EU country boosts imports of Russian nuclear components – media
Finland has increased purchases of components from Russia to maintain operation of its nuclear power plants, business daily Kauppalehti reported on Wednesday, citing customs data.
Purchases surged by 20% in 2022 compared to the previous year and reached a total value of €33 million ($35 million).
The outlet noted that while imports by Teollisuuden Voima, a Finnish nuclear power operator owned by a consortium of companies, were relatively insignificant, the country’s major state-owned energy company Fortum has not disclosed the cost of Russian supplies.
Fortum operates Finland’s first Soviet-designed nuclear power plant, which entered commercial use in 1977. Earlier this month, the Finnish government granted a new operating license for Loviisa NPP until the end of 2050. The plant, comprising two VVER-440 type pressurized water reactors, provides more than 10% of the country’s electricity.
The development comes as some EU countries are calling for sanctions on Russia’s nuclear industry, which has so far gone untouched because it’s essential for the operation of many power plants in the region. According to the World Nuclear Industry Status Report, of the 53 reactors under construction as of mid-2022, 20 were being built by Rosatom, 17 of which are located outside Russia.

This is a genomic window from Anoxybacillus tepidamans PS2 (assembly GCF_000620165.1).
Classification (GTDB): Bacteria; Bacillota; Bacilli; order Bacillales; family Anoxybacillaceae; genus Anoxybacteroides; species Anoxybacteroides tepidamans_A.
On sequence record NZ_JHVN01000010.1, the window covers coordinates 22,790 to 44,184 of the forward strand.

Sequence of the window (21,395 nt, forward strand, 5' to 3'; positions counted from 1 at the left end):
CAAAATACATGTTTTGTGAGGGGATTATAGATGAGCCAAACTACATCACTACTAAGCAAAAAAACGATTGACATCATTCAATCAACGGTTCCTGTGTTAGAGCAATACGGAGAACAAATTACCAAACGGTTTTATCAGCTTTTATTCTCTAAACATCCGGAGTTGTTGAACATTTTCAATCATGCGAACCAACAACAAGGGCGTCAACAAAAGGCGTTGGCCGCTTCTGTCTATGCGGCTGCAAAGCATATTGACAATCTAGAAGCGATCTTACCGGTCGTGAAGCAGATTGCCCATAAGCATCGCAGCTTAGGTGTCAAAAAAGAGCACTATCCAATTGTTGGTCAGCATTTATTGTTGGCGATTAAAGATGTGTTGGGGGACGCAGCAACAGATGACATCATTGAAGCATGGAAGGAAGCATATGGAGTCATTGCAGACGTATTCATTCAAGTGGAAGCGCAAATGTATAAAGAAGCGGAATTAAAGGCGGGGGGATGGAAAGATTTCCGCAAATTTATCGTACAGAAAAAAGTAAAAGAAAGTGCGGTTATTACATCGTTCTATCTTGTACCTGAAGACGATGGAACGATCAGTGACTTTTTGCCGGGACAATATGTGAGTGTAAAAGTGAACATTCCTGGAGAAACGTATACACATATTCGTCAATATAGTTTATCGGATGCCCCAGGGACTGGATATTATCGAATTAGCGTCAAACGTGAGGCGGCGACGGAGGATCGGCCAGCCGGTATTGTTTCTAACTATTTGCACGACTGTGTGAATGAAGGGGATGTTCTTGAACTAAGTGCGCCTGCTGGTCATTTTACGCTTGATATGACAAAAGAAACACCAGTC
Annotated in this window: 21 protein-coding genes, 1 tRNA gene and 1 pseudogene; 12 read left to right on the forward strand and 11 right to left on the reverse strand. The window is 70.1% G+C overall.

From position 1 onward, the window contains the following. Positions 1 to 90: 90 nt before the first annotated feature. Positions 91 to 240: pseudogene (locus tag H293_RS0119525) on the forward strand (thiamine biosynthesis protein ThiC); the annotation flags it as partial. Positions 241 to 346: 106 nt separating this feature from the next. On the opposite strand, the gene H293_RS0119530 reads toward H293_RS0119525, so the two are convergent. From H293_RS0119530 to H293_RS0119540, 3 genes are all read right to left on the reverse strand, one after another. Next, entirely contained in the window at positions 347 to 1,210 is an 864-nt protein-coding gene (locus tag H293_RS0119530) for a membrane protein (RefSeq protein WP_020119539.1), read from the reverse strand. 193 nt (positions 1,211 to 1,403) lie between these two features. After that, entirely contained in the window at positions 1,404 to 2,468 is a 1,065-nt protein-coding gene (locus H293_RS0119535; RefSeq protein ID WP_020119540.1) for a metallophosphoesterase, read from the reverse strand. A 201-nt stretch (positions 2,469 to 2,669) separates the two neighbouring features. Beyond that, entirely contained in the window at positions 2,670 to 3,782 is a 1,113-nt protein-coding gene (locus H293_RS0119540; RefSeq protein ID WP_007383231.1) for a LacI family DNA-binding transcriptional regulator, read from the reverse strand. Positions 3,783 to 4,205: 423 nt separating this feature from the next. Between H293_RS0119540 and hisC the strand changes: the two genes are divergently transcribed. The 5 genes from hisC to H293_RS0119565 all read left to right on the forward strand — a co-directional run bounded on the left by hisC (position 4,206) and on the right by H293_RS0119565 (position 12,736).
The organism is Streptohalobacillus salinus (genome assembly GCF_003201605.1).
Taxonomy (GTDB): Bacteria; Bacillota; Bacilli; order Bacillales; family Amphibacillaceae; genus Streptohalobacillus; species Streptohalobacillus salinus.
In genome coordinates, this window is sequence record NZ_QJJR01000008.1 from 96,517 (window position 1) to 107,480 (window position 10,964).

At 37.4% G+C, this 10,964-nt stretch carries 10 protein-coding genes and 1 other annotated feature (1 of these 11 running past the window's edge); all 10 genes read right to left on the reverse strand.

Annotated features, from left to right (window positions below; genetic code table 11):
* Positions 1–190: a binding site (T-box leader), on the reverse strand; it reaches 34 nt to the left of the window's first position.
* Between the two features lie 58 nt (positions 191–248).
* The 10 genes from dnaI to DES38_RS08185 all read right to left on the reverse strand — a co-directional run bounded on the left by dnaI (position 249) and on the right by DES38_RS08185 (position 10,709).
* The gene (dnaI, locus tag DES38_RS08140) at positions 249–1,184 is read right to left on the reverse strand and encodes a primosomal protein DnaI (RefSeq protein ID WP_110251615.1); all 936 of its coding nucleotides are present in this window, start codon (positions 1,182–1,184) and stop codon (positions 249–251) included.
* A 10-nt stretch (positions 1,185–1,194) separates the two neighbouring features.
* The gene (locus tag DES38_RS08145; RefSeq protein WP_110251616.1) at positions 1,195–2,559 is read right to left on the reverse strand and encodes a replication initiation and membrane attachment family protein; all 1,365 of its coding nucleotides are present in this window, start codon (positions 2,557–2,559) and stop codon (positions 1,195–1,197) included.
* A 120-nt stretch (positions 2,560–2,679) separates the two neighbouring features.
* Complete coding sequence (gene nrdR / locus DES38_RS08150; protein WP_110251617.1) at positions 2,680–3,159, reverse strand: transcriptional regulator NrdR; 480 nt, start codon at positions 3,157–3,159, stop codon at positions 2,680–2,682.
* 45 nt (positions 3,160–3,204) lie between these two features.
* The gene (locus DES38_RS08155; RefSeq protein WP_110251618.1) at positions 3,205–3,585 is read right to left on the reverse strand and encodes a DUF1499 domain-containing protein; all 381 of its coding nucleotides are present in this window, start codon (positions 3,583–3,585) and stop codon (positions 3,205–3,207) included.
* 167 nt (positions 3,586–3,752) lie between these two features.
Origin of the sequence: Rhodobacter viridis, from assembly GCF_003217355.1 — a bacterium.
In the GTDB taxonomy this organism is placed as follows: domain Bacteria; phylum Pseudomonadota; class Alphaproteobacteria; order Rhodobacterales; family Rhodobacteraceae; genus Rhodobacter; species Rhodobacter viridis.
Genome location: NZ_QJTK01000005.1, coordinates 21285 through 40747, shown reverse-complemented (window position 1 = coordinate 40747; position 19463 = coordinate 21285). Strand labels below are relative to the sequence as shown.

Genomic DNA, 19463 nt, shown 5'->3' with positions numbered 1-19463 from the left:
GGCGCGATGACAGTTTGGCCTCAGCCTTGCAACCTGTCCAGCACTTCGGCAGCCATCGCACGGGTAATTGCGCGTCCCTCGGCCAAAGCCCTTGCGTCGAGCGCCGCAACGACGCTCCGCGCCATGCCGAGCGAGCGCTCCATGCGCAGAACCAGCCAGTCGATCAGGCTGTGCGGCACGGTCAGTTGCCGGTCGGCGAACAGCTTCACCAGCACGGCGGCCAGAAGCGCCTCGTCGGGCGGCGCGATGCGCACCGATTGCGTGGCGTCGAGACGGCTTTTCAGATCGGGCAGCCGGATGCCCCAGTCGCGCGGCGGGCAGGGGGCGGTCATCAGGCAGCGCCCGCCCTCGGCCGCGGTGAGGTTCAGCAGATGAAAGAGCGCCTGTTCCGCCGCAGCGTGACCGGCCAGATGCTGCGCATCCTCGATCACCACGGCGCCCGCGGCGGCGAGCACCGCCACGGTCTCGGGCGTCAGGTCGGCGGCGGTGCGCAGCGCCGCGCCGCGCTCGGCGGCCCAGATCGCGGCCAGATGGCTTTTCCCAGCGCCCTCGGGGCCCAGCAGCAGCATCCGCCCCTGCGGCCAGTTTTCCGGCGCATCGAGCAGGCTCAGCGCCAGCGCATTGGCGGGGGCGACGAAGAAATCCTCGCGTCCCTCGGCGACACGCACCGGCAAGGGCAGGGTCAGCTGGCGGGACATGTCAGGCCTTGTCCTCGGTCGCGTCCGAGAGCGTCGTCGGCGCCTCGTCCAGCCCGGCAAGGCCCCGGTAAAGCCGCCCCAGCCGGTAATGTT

Earlier this week, Lithuanian president Gitanas Nauseda announced that he would keep pressing the EU to place restrictions on Russia’s nuclear industry and to blacklist the country’s state atomic corporation Rosatom.
Meanwhile, Russian nuclear fuel and technology sales soared last year as imports by EU countries climbed to the highest level in three years, according to recent data.
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